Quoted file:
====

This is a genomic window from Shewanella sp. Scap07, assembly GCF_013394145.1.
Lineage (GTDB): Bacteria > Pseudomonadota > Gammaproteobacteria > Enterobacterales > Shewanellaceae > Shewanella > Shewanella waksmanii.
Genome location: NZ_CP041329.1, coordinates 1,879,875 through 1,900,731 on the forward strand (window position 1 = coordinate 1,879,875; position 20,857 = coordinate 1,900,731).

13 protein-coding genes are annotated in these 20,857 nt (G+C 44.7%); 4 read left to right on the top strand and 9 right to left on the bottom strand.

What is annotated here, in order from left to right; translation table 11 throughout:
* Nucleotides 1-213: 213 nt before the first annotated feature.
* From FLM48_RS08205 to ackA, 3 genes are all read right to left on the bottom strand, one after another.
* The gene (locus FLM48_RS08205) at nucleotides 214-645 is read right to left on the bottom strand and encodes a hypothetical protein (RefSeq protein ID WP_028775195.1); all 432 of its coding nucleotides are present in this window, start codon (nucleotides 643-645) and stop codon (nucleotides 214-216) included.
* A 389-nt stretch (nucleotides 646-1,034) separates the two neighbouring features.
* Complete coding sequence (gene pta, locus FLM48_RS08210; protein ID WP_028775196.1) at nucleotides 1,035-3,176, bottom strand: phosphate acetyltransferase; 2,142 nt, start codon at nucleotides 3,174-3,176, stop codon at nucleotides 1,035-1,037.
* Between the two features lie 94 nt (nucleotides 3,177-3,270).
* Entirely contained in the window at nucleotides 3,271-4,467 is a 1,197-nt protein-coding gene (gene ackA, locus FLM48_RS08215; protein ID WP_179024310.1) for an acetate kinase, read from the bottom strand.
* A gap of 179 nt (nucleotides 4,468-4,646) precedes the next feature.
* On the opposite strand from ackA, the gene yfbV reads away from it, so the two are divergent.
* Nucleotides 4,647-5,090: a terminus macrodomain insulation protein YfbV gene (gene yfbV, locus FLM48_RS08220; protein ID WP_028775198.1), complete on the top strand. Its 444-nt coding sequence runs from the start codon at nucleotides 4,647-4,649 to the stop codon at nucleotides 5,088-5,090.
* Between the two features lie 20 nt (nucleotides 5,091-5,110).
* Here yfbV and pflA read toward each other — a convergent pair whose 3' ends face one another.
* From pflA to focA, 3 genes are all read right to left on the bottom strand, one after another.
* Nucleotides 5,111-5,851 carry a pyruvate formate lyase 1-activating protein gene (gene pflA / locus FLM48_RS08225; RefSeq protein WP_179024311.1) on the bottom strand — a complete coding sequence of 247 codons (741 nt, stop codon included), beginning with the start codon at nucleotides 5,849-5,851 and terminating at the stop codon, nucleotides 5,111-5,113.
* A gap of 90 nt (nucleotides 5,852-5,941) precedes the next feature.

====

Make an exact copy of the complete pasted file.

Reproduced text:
This is a genomic window from Shewanella sp. Scap07, assembly GCF_013394145.1.
Lineage (GTDB): Bacteria > Pseudomonadota > Gammaproteobacteria > Enterobacterales > Shewanellaceae > Shewanella > Shewanella waksmanii.
Genome location: NZ_CP041329.1, coordinates 1,879,875 through 1,900,731 on the forward strand (window position 1 = coordinate 1,879,875; position 20,857 = coordinate 1,900,731).

13 protein-coding genes are annotated in these 20,857 nt (G+C 44.7%); 4 read left to right on the top strand and 9 right to left on the bottom strand.

What is annotated here, in order from left to right; translation table 11 throughout:
* Nucleotides 1-213: 213 nt before the first annotated feature.
* From FLM48_RS08205 to ackA, 3 genes are all read right to left on the bottom strand, one after another.
* The gene (locus FLM48_RS08205) at nucleotides 214-645 is read right to left on the bottom strand and encodes a hypothetical protein (RefSeq protein ID WP_028775195.1); all 432 of its coding nucleotides are present in this window, start codon (nucleotides 643-645) and stop codon (nucleotides 214-216) included.
* A 389-nt stretch (nucleotides 646-1,034) separates the two neighbouring features.
* Complete coding sequence (gene pta, locus FLM48_RS08210; protein ID WP_028775196.1) at nucleotides 1,035-3,176, bottom strand: phosphate acetyltransferase; 2,142 nt, start codon at nucleotides 3,174-3,176, stop codon at nucleotides 1,035-1,037.
* Between the two features lie 94 nt (nucleotides 3,177-3,270).
* Entirely contained in the window at nucleotides 3,271-4,467 is a 1,197-nt protein-coding gene (gene ackA, locus FLM48_RS08215; protein ID WP_179024310.1) for an acetate kinase, read from the bottom strand.
* A gap of 179 nt (nucleotides 4,468-4,646) precedes the next feature.
* On the opposite strand from ackA, the gene yfbV reads away from it, so the two are divergent.
* Nucleotides 4,647-5,090: a terminus macrodomain insulation protein YfbV gene (gene yfbV, locus FLM48_RS08220; protein ID WP_028775198.1), complete on the top strand. Its 444-nt coding sequence runs from the start codon at nucleotides 4,647-4,649 to the stop codon at nucleotides 5,088-5,090.
* Between the two features lie 20 nt (nucleotides 5,091-5,110).
* Here yfbV and pflA read toward each other — a convergent pair whose 3' ends face one another.
* From pflA to focA, 3 genes are all read right to left on the bottom strand, one after another.
* Nucleotides 5,111-5,851 carry a pyruvate formate lyase 1-activating protein gene (gene pflA / locus FLM48_RS08225; RefSeq protein WP_179024311.1) on the bottom strand — a complete coding sequence of 247 codons (741 nt, stop codon included), beginning with the start codon at nucleotides 5,849-5,851 and terminating at the stop codon, nucleotides 5,111-5,113.
* A gap of 90 nt (nucleotides 5,852-5,941) precedes the next feature.